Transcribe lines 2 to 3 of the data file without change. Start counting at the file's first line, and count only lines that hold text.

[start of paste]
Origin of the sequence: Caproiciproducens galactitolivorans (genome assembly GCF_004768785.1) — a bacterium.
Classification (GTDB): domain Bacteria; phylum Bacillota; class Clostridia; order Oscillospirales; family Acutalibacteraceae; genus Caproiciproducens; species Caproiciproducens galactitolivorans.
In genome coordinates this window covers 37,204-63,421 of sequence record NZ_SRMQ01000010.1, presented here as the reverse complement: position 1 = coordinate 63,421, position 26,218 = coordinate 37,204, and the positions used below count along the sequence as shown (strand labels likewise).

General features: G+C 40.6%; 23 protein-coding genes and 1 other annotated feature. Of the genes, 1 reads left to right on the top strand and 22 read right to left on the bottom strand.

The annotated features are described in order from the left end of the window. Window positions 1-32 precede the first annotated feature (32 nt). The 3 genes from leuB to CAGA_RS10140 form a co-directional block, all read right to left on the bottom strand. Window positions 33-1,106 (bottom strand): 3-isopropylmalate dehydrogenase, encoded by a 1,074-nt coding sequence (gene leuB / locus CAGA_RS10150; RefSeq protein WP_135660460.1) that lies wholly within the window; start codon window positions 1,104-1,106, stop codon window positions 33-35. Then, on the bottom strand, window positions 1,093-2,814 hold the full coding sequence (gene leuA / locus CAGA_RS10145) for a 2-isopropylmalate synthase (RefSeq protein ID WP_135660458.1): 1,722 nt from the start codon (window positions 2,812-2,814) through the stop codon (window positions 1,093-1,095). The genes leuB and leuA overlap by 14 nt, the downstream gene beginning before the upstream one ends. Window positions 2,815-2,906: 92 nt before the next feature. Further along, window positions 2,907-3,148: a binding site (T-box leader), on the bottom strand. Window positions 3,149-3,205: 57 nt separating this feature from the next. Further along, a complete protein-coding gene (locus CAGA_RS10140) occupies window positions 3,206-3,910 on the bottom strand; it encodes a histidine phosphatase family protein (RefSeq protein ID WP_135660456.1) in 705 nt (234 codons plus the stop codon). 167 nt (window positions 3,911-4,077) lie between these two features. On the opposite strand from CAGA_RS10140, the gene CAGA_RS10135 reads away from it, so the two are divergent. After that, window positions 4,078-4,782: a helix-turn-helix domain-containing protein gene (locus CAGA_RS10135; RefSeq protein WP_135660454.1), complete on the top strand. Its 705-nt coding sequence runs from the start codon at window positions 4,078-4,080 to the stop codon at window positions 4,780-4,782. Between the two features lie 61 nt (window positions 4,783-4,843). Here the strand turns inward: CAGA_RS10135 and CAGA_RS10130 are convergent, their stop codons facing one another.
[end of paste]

Classification (GTDB): domain Bacteria; phylum Bacillota; class Clostridia; order Oscillospirales; family Acutalibacteraceae; genus Caproiciproducens; species Caproiciproducens galactitolivorans.
In genome coordinates this window covers 37,204-63,421 of sequence record NZ_SRMQ01000010.1, presented here as the reverse complement: position 1 = coordinate 63,421, position 26,218 = coordinate 37,204, and the positions used below count along the sequence as shown (strand labels likewise).